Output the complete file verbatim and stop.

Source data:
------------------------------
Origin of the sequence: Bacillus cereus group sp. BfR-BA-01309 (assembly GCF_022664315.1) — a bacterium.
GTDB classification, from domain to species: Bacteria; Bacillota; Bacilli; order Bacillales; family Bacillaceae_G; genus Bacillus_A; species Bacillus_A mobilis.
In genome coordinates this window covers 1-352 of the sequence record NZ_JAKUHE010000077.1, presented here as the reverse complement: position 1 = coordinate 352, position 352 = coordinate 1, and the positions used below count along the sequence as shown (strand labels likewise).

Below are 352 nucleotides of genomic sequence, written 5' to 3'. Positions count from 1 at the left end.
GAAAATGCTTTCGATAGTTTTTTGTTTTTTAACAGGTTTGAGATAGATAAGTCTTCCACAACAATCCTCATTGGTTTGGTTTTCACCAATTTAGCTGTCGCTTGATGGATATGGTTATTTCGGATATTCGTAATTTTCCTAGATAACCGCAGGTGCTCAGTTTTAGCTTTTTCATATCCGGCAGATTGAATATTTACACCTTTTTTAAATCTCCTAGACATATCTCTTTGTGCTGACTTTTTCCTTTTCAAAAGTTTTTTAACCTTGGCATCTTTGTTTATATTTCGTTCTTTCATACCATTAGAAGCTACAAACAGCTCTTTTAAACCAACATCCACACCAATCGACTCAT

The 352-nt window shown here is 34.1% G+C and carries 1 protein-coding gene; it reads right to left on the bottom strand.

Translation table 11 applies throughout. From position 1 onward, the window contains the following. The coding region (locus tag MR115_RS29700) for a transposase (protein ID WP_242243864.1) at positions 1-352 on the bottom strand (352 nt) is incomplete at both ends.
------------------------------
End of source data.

Origin of the sequence: Bacillus cereus group sp. BfR-BA-01309 (assembly GCF_022664315.1) — a bacterium.
GTDB classification, from domain to species: Bacteria; Bacillota; Bacilli; order Bacillales; family Bacillaceae_G; genus Bacillus_A; species Bacillus_A mobilis.
In genome coordinates this window covers 1-352 of the sequence record NZ_JAKUHE010000077.1, presented here as the reverse complement: position 1 = coordinate 352, position 352 = coordinate 1, and the positions used below count along the sequence as shown (strand labels likewise).

Below are 352 nucleotides of genomic sequence, written 5' to 3'. Positions count from 1 at the left end.
GAAAATGCTTTCGATAGTTTTTTGTTTTTTAACAGGTTTGAGATAGATAAGTCTTCCACAACAATCCTCATTGGTTTGGTTTTCACCAATTTAGCTGTCGCTTGATGGATATGGTTATTTCGGATATTCGTAATTTTCCTAGATAACCGCAGGTGCTCAGTTTTAGCTTTTTCATATCCGGCAGATTGAATATTTACACCTTTTTTAAATCTCCTAGACATATCTCTTTGTGCTGACTTTTTCCTTTTCAAAAGTTTTTTAACCTTGGCATCTTTGTTTATATTTCGTTCTTTCATACCATTAGAAGCTACAAACAGCTCTTTTAAACCAACATCCACACCAATCGACTCAT

The 352-nt window shown here is 34.1% G+C and carries 1 protein-coding gene; it reads right to left on the bottom strand.

Translation table 11 applies throughout. From position 1 onward, the window contains the following. The coding region (locus tag MR115_RS29700) for a transposase (protein ID WP_242243864.1) at positions 1-352 on the bottom strand (352 nt) is incomplete at both ends.